Eating Mushrooms May Boost Your Mood
By Keith Donnelly - January 13, 2022

When you think of nutrient-rich foods, white foods probably don’t come to mind. We know we’re supposed to minimize white bread, white rice, and white pasta. But there is a white vegetable that you’ll want to be including more in your site, and that’s the mushroom. Mushrooms can be added to so many dishes, whether it’s a salad, a tofu stir fry, or folded into an omelet, the options are endless. Not only are they delicious, but they are also packed with nutrients. Maryann Walsh, RD., a Florida-based nutritionist says, “Mushrooms contain selenium and ergothioneine, which are potent antioxidants. They also contain b vitamins and copper, which all support red blood cell development.”

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According to Mitzi Dulan, RD, and author of The Pinterest Diet, “Although white foods are often thought to be nutrient-poor, mushrooms are an exception. They contain many minerals, like selenium, potassium, copper, iron, and phosphorus, that are not often found in plant-derived foods.” Mushrooms have a long list of health benefits, and in addition to those, mushrooms come in all different shapes and sizes, textures, and flavors. Walsh adds, “All mushrooms boast an impressive nutrient profile, so while some may be celebrated over others, at the end of the day you can reap the benefits by choosing whatever is available at your local grocery store, fits into your budget, and makes the most sense with the recipe you’re cooking.”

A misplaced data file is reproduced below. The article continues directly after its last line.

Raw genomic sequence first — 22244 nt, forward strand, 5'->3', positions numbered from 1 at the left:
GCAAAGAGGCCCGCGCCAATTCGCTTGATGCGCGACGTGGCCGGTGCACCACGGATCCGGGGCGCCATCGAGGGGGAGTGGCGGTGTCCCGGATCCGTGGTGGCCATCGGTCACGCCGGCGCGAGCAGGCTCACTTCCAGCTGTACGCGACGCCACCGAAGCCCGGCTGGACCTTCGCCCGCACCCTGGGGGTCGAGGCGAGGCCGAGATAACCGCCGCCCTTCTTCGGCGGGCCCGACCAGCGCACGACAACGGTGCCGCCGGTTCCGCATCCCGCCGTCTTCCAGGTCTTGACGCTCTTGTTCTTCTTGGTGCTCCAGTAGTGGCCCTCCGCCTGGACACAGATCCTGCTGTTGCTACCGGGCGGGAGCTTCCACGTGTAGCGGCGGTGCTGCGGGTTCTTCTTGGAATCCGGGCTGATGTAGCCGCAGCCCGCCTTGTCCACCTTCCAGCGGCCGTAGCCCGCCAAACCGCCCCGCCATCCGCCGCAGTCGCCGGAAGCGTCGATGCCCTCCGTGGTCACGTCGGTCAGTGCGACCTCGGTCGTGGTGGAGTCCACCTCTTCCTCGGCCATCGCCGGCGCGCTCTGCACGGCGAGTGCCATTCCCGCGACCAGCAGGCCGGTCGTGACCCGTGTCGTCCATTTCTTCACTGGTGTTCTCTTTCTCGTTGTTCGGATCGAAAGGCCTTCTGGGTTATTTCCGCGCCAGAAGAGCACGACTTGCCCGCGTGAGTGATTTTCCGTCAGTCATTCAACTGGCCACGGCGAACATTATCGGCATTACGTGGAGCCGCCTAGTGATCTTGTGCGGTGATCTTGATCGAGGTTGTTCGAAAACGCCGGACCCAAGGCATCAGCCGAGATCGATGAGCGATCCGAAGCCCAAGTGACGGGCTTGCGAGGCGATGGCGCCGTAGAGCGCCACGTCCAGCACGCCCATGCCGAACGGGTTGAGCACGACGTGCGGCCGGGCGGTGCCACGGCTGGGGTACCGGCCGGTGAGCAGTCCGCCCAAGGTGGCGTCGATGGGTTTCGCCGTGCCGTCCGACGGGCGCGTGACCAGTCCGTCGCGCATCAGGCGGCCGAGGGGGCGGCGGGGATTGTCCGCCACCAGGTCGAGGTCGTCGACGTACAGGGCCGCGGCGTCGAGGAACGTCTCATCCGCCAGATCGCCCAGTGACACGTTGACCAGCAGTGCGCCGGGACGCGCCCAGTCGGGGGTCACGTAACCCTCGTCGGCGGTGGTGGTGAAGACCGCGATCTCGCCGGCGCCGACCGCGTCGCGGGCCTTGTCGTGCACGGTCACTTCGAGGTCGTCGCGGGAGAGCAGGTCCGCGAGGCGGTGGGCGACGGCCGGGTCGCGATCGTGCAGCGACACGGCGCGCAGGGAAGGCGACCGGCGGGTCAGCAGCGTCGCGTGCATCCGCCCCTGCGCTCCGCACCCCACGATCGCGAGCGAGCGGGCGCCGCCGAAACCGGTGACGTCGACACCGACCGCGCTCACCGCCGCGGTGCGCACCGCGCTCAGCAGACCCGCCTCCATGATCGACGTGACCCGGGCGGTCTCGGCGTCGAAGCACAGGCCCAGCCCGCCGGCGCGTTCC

If you haven’t been convinced to add mushrooms to your diet, there are several reasons to convince. For starters, mushrooms could help keep you young due to their high concentration of antioxidants named ergothioneine and glutathione. These antioxidants protect the body from physiological stress which causes wrinkles. Mushrooms can also help your brain. A study published in Spain found that foods rich in polyphenols could help fight against cognitive decline. Even more, mushrooms may have the power to improve your mood. A study done by Penn State researchers found that among 25,000 people who ate mushrooms regularly, decreased their risk of depression. Walsh concludes, “Mushrooms may be overlooked sometimes due to their lack of vibrant colors like the other veggies out there, but they truly are a nutrition powerhouse, especially in times like these, where immune-boosting nutrients are at the top of everyone’s mind.”